With courses that can be taken face-to-face or by videoconferencing at any of the three campuses, and/or online, Indigenous Studies will prepare students to compete for all career options open to other university Arts graduates. Students can apply for second degree programs in faculties such as Law, Administration, Education, Fine Arts, Science and Social Work, or pursue honours and graduate studies in the Social Sciences or Humanities.

Indigenous Studies majors develop skills that are applicable to a wide variety of careers. These skills include:

  • Strong verbal and written communication skills
  • Strong analysis and critical-thinking skills
  • In-depth knowledge of Indigenous affairs
  • Expertise in cultural diversity and minority perspectives
  • Listening, clarifying, questioning and responding skills
  • Broad understanding of cross-cultural and diversity issues

Careers Include:

  • Community Outreach Coordinator
  • Diversity Coordinator
  • Family Services Specialist
  • School Counsellor

Program Available At:

  • Regina Campus
  • Prince Albert Campus
  • Saskatoon Campus

Faculty:

Del C. Anaquod, MEd

Willie Ermine, MEd

Lesley McBain, PhD

Miriam McNab, MA

Andrew Miller, PhD

A. Blair Stonechild, PhD

Resource and Environmental Studies

Department of Indigenous Science, the Environment and Economic Development (DISEED), Dr. Bettina Schneider (Department Head)

The Bachelor of Arts in Resource and Environmental Studies (BARES) is a joint program with Saskatchewan Polytechnic Woodland Campus (Prince Albert) and First Nations University of Canada.

Completion of the Saskatchewan Polytechnic Resource and Environmental Law Diploma, which streams graduates into the field of conservation and environmental law enforcement, is required for admission. Students will be granted 60 credit hours of block transfer credit for completion of the Saskatchewan Polytechnic diploma with the remaining 60 credit hours to be completed at First Nations University of Canada, Regina Campus. Students may elect to complete some of the first 30 credit hours at First Nations University of Canada, Prince Albert Campus.

BARES provides opportunities for First Nations and non-First Nations students whose goals for the future include participation in the successful management of natural resources in Saskatchewan and across Canada. Students will have an opportunity to learn foundational Indigenous concepts and perspectives in the context of environment, conservation and natural resource issues.

Careers Include:

  • Conservation Officer
  • Environmental Law Enforcement
  • Natural Resource Management

Program Available At:

  • Regina Campus
  • Prince Albert Campus

Faculty:

Jody Bellegarde, BSc

Fidji Gendron, PhD

Science

DEPARTMENT OF INDIGENOUS SCIENCE, THE ENVIRONMENT AND ECONOMIC DEVELOPMENT (DISEED), Dr. Bettina Schneider (Department Head)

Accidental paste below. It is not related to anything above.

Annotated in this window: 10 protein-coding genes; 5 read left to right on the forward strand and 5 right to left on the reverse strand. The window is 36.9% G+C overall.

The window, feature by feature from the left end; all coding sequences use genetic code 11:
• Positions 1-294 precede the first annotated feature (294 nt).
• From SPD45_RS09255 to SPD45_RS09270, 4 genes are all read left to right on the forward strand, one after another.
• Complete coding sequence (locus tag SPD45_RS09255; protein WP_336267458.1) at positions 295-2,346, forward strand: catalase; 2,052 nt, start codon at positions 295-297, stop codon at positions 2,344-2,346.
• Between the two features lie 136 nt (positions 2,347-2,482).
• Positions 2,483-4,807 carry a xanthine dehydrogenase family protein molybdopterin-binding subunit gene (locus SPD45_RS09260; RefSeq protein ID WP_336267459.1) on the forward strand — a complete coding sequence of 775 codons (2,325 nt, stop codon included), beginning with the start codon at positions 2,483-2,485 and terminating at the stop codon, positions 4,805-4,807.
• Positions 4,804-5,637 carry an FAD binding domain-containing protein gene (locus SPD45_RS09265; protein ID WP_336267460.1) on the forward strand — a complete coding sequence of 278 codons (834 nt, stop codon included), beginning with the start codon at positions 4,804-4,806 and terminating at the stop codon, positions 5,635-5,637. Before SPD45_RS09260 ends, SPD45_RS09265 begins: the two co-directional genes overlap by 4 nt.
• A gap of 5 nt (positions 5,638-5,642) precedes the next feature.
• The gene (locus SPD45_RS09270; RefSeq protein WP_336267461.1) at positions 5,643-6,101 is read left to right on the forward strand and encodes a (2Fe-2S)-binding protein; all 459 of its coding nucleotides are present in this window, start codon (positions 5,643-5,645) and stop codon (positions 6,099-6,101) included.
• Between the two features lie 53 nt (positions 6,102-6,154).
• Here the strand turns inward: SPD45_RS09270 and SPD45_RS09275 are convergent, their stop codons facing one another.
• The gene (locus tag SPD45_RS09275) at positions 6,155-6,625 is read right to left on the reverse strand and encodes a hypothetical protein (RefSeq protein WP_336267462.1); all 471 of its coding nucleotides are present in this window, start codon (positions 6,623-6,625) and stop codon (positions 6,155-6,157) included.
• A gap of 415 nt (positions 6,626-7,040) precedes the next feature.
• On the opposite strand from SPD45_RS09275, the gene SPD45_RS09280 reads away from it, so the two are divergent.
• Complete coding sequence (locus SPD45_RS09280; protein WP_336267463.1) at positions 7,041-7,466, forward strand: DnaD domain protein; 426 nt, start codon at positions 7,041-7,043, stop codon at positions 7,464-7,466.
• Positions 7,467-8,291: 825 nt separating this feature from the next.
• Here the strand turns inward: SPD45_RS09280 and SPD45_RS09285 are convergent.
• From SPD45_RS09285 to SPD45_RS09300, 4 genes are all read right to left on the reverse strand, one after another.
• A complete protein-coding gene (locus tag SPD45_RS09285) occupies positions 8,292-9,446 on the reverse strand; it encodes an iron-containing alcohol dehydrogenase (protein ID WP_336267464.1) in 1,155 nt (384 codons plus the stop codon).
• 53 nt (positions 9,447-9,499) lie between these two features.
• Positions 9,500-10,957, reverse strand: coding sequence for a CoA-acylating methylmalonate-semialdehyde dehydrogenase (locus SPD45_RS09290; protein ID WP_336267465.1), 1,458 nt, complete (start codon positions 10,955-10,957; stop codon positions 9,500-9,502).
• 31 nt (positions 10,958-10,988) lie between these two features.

FNUniv promotes scholarly research, and teaching and learning activities that will directly and indirectly benefit Indigenous communities in this age of technological advancement and globalization. FNUniv science courses provide a balance between new findings and traditional knowledge. Labs for science courses taught at the Regina Campus take place in state-of-the-art chemistry and biology laboratories.

Students may use some of the courses taken through FNUniv to complete the University of Regina Bachelor of Science Degree as a FNUniv student.

Courses available at the First Nations University of Canada include:

  • BIOL 100: Introductory Biology I – From Cells to Organisms
  • BIOL 101: Introductory Biology II (also available online)
  • CHEM 104: General Chemistry I
  • CHEM 140: Organic Chemistry I
  • CS 100: Introduction to Computers
  • MATH 101: Introductory Finite Mathematics
  • PHYS 109: General Physics I
  • PHYS 119: General Physics II
  • STAT 100: Elementary Statistics for Applications

Careers Include:

  • Biologist
  • Chemist
  • Physicist

Program Available At:

  • Regina Campus
  • Some courses available at Prince Albert Campus

Faculty:

Jody Bellegarde, BSc

Edward Doolittle, PhD

Fidji Gendron, PhD

Arzu Sardarli, PhD

Community Based Programs

Community Based Programs are offered in First Nations communities, which allows students to remain in their own communities while taking university programs. Programming is based on community needs and a program from our existing offerings is delivered on-site.

Currently, First Nations University of Canada has a Black Lake Denesuline Teacher Education program, IATEC (Indigenous Access and Transition Education Certificate) in Piapot First Nation, and the Bachelor of Indigenous Education program in partnership with Parkland College, Fort Qu’Appelle campus and a first year Arts & Science program in Onion Lake First Nation.

For more information on Community Based Programs contact:

Shane Keepness, Community Based Program Coordinator

Telephone: 306-790-5950 ext. 3105

Fax: 306-790-5985.

Email: Community Based Program Coordinator